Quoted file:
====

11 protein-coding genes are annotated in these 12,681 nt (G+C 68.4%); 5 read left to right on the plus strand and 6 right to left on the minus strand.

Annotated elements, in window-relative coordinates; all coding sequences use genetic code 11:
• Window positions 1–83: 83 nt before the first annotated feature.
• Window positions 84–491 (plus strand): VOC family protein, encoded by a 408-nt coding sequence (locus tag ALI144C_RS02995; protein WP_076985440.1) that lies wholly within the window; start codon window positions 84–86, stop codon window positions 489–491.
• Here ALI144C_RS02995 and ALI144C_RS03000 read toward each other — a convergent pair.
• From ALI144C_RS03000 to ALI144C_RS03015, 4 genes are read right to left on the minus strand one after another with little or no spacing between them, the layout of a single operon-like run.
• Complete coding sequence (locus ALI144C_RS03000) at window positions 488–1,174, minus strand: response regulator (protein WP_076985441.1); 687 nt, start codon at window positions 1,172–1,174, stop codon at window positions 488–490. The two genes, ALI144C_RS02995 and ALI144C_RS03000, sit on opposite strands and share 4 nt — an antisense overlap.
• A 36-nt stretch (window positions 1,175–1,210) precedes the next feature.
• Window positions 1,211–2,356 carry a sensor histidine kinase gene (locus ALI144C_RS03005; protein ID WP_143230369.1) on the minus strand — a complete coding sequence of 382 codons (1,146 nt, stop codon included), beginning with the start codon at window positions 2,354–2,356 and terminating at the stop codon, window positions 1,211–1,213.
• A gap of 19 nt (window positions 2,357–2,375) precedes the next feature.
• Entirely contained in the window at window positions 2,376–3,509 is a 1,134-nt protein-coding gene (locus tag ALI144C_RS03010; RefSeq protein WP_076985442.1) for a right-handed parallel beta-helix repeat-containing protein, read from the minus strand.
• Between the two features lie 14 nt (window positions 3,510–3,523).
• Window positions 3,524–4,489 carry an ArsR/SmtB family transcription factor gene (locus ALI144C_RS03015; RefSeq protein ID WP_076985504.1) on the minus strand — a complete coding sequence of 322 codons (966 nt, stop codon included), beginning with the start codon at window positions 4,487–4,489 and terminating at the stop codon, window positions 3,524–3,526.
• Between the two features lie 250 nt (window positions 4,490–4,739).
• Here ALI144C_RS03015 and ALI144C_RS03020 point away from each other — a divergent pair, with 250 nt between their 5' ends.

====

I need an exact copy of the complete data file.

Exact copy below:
11 protein-coding genes are annotated in these 12,681 nt (G+C 68.4%); 5 read left to right on the plus strand and 6 right to left on the minus strand.

Annotated elements, in window-relative coordinates; all coding sequences use genetic code 11:
• Window positions 1–83: 83 nt before the first annotated feature.
• Window positions 84–491 (plus strand): VOC family protein, encoded by a 408-nt coding sequence (locus tag ALI144C_RS02995; protein WP_076985440.1) that lies wholly within the window; start codon window positions 84–86, stop codon window positions 489–491.
• Here ALI144C_RS02995 and ALI144C_RS03000 read toward each other — a convergent pair.
• From ALI144C_RS03000 to ALI144C_RS03015, 4 genes are read right to left on the minus strand one after another with little or no spacing between them, the layout of a single operon-like run.
• Complete coding sequence (locus ALI144C_RS03000) at window positions 488–1,174, minus strand: response regulator (protein WP_076985441.1); 687 nt, start codon at window positions 1,172–1,174, stop codon at window positions 488–490. The two genes, ALI144C_RS02995 and ALI144C_RS03000, sit on opposite strands and share 4 nt — an antisense overlap.
• A 36-nt stretch (window positions 1,175–1,210) precedes the next feature.
• Window positions 1,211–2,356 carry a sensor histidine kinase gene (locus ALI144C_RS03005; protein ID WP_143230369.1) on the minus strand — a complete coding sequence of 382 codons (1,146 nt, stop codon included), beginning with the start codon at window positions 2,354–2,356 and terminating at the stop codon, window positions 1,211–1,213.
• A gap of 19 nt (window positions 2,357–2,375) precedes the next feature.
• Entirely contained in the window at window positions 2,376–3,509 is a 1,134-nt protein-coding gene (locus tag ALI144C_RS03010; RefSeq protein WP_076985442.1) for a right-handed parallel beta-helix repeat-containing protein, read from the minus strand.
• Between the two features lie 14 nt (window positions 3,510–3,523).
• Window positions 3,524–4,489 carry an ArsR/SmtB family transcription factor gene (locus ALI144C_RS03015; RefSeq protein ID WP_076985504.1) on the minus strand — a complete coding sequence of 322 codons (966 nt, stop codon included), beginning with the start codon at window positions 4,487–4,489 and terminating at the stop codon, window positions 3,524–3,526.
• Between the two features lie 250 nt (window positions 4,490–4,739).
• Here ALI144C_RS03015 and ALI144C_RS03020 point away from each other — a divergent pair, with 250 nt between their 5' ends.